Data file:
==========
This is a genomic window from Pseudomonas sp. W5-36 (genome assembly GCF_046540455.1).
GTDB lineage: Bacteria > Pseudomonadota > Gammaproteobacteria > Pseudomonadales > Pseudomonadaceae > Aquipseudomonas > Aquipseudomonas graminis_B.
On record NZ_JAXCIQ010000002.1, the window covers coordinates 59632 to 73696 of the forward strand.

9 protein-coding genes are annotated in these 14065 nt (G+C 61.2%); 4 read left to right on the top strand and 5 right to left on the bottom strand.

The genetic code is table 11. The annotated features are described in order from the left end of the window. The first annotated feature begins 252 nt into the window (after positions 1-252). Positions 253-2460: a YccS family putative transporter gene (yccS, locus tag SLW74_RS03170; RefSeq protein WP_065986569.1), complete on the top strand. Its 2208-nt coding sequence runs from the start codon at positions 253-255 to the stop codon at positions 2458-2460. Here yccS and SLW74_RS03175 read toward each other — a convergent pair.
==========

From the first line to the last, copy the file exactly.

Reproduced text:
This is a genomic window from Pseudomonas sp. W5-36 (genome assembly GCF_046540455.1).
GTDB lineage: Bacteria > Pseudomonadota > Gammaproteobacteria > Pseudomonadales > Pseudomonadaceae > Aquipseudomonas > Aquipseudomonas graminis_B.
On record NZ_JAXCIQ010000002.1, the window covers coordinates 59632 to 73696 of the forward strand.

9 protein-coding genes are annotated in these 14065 nt (G+C 61.2%); 4 read left to right on the top strand and 5 right to left on the bottom strand.

The genetic code is table 11. The annotated features are described in order from the left end of the window. The first annotated feature begins 252 nt into the window (after positions 1-252). Positions 253-2460: a YccS family putative transporter gene (yccS, locus tag SLW74_RS03170; RefSeq protein WP_065986569.1), complete on the top strand. Its 2208-nt coding sequence runs from the start codon at positions 253-255 to the stop codon at positions 2458-2460. Here yccS and SLW74_RS03175 read toward each other — a convergent pair.